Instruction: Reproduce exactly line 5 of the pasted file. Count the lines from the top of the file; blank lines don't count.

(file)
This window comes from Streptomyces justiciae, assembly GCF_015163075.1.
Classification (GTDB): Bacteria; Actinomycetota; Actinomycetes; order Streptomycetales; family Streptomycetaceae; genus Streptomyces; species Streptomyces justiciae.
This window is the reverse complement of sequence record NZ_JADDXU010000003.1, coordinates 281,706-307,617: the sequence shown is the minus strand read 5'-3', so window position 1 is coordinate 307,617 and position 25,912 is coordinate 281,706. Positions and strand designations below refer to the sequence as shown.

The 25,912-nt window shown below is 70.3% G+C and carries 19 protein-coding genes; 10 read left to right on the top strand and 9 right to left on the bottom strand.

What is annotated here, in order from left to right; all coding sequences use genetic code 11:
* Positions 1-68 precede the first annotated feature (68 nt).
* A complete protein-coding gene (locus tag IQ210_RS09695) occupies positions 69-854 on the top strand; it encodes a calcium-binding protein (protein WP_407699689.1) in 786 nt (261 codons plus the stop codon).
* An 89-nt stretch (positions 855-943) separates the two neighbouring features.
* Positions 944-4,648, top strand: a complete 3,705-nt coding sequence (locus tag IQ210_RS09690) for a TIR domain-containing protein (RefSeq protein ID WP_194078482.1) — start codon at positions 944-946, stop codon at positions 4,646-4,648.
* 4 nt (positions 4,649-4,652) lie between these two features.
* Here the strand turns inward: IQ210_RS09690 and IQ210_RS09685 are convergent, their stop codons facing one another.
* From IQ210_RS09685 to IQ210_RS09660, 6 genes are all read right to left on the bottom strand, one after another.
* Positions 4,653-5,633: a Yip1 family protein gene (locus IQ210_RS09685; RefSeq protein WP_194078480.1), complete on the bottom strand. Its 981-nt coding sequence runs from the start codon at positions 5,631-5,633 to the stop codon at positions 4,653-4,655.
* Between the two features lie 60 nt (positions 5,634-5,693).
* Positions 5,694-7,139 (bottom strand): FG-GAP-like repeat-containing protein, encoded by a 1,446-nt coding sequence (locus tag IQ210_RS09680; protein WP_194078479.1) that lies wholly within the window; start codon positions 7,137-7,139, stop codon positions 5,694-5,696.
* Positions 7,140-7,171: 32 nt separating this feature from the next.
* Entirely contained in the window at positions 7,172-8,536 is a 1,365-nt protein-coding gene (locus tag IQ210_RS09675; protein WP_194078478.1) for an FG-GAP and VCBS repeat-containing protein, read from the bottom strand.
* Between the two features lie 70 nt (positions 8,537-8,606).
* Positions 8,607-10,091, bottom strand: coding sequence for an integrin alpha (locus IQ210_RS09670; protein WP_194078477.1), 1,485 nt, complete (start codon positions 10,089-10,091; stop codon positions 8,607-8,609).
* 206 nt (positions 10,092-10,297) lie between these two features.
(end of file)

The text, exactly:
What is annotated here, in order from left to right; all coding sequences use genetic code 11: